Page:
Prediction Model for Complex Diverticulitis and Comparison of Outcomes for Diverticulitis in Turkish Versus American Patients Who Underwent Elective Surgery
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CitationAltinel, Yuksel. 2019. Prediction Model for Complex Diverticulitis and Comparison of Outcomes for Diverticulitis in Turkish Versus American Patients Who Underwent Elective Surgery. Master's thesis, Harvard Medical School.
AbstractBackground: Diverticulitis is separated into complicated and uncomplicated, based on the patient’s presentation at the time of their initial attack of acute diverticulitis. The aim of this study was to identify risk factors for persistent complex diverticulitis, defined as an abscess, fistula, or stricture, at the time of elective surgery, and characterize outcomes in this patient population.
Method: This was a retrospective review of the 2010–2016 in the American College of Surgeons National Surgical Quality Improvement Project database. Individuals diagnosed with diverticulitis who underwent elective surgery were included. 1502 patients underwent elective surgery for diverticulitis, of which 559 (37%) patients had a surgical indication of persistent complex diverticulitis. We performed logistic regression analysis to identify risk factors for complex diverticulitis and evaluated a new prediction model.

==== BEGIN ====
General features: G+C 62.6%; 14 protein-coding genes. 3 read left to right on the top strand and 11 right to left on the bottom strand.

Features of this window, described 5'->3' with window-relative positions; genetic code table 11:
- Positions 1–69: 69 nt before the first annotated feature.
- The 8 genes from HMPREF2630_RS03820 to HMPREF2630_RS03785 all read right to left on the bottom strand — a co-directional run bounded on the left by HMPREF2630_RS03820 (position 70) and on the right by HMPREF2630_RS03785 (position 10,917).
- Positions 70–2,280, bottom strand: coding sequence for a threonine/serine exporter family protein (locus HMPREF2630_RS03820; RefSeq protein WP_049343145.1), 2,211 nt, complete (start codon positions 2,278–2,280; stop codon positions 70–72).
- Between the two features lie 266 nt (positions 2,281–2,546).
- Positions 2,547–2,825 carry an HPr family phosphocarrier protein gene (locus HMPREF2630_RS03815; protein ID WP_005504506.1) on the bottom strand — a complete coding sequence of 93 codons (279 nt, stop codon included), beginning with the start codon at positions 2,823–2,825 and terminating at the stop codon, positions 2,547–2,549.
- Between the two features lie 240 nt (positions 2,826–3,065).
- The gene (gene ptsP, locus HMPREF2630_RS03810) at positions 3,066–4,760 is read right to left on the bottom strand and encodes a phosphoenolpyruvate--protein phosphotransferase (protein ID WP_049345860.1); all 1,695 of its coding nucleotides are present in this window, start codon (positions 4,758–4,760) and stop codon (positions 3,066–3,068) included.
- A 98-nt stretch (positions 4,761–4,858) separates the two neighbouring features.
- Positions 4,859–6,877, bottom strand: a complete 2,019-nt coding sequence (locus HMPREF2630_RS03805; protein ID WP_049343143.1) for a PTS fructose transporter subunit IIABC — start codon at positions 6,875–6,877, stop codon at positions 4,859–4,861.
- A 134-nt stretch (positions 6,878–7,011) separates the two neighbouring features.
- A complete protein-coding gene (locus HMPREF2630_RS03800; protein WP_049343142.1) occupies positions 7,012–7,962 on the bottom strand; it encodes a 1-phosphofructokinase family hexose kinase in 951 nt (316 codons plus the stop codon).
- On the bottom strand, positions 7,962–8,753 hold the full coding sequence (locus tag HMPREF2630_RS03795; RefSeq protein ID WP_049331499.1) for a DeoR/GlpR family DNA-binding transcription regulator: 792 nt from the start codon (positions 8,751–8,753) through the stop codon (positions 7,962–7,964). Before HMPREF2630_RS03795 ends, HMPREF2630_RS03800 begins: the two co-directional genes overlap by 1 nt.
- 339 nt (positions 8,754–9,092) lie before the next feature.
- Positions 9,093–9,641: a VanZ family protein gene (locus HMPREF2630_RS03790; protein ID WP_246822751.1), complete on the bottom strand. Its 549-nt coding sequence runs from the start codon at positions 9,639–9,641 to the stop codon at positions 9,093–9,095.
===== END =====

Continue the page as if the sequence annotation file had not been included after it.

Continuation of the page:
The patients with complex diverticulitis were older (p <0.001), had worse functional status (p <0.001), more comorbidities (diabetes and hypertension), and a higher Charlson comorbidity index (2.7 vs. 1.6, p<0.001). They were more likely to have a history of tobacco or alcohol use (p <0.001), and be malnourished. Interestingly, patients found to have persistent complex diverticulitis did not have more episodes than uncomplicated patients (p=0.67). Surgical time was longer in complex diverticulitis and they were more likely to require diverting stomas and concurrent resections of adjacent structures. The area under curve from the test set was (0.75, 95%confidence interval 0.72-0.78), sensitivity and specificity were 0.890 (95% confidence interval;0.870-0.891) and 0.450 (95% confidence interval; 0.410-0.490), respectively.
Patients undergoing elective surgery for complex diverticulitis did not have more episodes. Instead, complex diverticulitis may be a reflection of a complicated patient, suggesting that complicated patients should have a different algorithm of care at the time of their initial presentation with diverticulitis to prevent development of complex disease.
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